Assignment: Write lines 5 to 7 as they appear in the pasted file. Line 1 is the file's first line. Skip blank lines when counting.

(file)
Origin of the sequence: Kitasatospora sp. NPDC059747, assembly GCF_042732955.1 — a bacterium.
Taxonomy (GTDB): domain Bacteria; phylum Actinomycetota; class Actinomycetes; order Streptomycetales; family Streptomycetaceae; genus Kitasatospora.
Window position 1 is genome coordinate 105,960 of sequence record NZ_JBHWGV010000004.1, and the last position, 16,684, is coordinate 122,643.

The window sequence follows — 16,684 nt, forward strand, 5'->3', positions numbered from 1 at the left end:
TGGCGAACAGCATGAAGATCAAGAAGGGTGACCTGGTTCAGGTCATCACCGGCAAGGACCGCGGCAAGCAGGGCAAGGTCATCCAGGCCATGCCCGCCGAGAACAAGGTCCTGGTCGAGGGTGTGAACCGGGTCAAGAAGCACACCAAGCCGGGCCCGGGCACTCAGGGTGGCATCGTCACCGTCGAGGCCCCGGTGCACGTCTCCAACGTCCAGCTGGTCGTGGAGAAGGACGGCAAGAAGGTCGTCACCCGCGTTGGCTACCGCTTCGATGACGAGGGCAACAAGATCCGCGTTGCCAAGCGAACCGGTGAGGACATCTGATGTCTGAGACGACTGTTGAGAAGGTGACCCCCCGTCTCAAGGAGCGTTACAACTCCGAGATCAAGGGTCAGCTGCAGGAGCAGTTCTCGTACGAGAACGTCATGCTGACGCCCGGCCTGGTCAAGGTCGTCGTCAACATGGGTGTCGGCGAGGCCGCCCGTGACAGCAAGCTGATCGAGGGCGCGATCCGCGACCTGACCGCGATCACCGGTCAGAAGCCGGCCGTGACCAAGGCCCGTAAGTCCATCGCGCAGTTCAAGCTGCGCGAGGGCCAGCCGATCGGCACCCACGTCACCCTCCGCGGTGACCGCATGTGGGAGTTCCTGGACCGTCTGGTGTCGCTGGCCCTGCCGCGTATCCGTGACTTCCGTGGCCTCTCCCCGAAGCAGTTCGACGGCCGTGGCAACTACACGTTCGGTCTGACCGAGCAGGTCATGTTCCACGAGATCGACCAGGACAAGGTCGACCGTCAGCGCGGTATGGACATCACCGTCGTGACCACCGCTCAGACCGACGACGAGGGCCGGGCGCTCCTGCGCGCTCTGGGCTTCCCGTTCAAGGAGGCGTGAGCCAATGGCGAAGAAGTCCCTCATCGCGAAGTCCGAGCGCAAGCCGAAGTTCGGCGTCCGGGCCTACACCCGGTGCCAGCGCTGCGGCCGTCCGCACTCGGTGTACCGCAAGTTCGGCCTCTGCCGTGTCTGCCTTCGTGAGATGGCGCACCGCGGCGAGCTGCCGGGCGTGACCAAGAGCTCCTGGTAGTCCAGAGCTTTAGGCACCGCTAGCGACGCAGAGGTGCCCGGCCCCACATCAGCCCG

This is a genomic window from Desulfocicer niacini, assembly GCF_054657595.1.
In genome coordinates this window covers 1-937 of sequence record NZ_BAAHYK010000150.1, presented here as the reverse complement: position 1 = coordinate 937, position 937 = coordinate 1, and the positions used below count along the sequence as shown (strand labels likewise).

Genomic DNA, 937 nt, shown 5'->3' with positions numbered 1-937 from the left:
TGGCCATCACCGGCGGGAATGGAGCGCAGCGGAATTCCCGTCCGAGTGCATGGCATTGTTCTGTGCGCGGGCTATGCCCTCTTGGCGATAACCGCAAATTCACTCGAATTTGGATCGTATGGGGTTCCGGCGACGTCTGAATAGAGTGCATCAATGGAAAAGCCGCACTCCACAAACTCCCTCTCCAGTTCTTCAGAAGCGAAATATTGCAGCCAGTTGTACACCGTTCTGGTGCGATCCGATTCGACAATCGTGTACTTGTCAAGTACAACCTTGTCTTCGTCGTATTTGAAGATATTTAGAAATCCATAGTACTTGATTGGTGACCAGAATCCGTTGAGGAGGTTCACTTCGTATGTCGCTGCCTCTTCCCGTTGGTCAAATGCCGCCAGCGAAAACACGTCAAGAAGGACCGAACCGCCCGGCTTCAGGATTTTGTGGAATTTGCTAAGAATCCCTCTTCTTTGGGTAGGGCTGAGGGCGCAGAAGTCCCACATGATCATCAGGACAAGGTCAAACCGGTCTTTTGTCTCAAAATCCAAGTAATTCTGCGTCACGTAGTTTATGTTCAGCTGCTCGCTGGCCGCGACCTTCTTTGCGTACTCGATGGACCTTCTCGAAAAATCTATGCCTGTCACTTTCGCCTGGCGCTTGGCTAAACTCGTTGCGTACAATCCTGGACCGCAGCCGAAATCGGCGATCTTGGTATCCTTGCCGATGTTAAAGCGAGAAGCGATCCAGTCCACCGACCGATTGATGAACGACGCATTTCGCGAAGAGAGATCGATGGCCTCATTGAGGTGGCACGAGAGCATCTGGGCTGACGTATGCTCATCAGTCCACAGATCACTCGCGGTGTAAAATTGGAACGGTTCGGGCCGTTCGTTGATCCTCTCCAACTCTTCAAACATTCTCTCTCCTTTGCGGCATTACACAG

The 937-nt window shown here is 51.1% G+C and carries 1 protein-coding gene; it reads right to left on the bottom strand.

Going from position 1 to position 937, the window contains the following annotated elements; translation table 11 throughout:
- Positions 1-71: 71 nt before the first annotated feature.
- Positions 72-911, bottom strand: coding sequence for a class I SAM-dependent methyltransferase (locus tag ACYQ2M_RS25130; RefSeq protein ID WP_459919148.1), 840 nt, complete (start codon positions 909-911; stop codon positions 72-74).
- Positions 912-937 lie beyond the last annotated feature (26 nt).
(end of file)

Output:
TGGCGAACAGCATGAAGATCAAGAAGGGTGACCTGGTTCAGGTCATCACCGGCAAGGACCGCGGCAAGCAGGGCAAGGTCATCCAGGCCATGCCCGCCGAGAACAAGGTCCTGGTCGAGGGTGTGAACCGGGTCAAGAAGCACACCAAGCCGGGCCCGGGCACTCAGGGTGGCATCGTCACCGTCGAGGCCCCGGTGCACGTCTCCAACGTCCAGCTGGTCGTGGAGAAGGACGGCAAGAAGGTCGTCACCCGCGTTGGCTACCGCTTCGATGACGAGGGCAACAAGATCCGCGTTGCCAAGCGAACCGGTGAGGACATCTGATGTCTGAGACGACTGTTGAGAAGGTGACCCCCCGTCTCAAGGAGCGTTACAACTCCGAGATCAAGGGTCAGCTGCAGGAGCAGTTCTCGTACGAGAACGTCATGCTGACGCCCGGCCTGGTCAAGGTCGTCGTCAACATGGGTGTCGGCGAGGCCGCCCGTGACAGCAAGCTGATCGAGGGCGCGATCCGCGACCTGACCGCGATCACCGGTCAGAAGCCGGCCGTGACCAAGGCCCGTAAGTCCATCGCGCAGTTCAAGCTGCGCGAGGGCCAGCCGATCGGCACCCACGTCACCCTCCGCGGTGACCGCATGTGGGAGTTCCTGGACCGTCTGGTGTCGCTGGCCCTGCCGCGTATCCGTGACTTCCGTGGCCTCTCCCCGAAGCAGTTCGACGGCCGTGGCAACTACACGTTCGGTCTGACCGAGCAGGTCATGTTCCACGAGATCGACCAGGACAAGGTCGACCGTCAGCGCGGTATGGACATCACCGTCGTGACCACCGCTCAGACCGACGACGAGGGCCGGGCGCTCCTGCGCGCTCTGGGCTTCCCGTTCAAGGAGGCGTGAGCCAATGGCGAAGAAGTCCCTCATCGCGAAGTCCGAGCGCAAGCCGAAGTTCGGCGTCCGGGCCTACACCCGGTGCCAGCGCTGCGGCCGTCCGCACTCGGTGTACCGCAAGTTCGGCCTCTGCCGTGTCTGCCTTCGTGAGATGGCGCACCGCGGCGAGCTGCCGGGCGTGACCAAGAGCTCCTGGTAGTCCAGAGCTTTAGGCACCGCTAGCGACGCAGAGGTGCCCGGCCCCACATCAGCCCG

This is a genomic window from Desulfocicer niacini, assembly GCF_054657595.1.
In genome coordinates this window covers 1-937 of sequence record NZ_BAAHYK010000150.1, presented here as the reverse complement: position 1 = coordinate 937, position 937 = coordinate 1, and the positions used below count along the sequence as shown (strand labels likewise).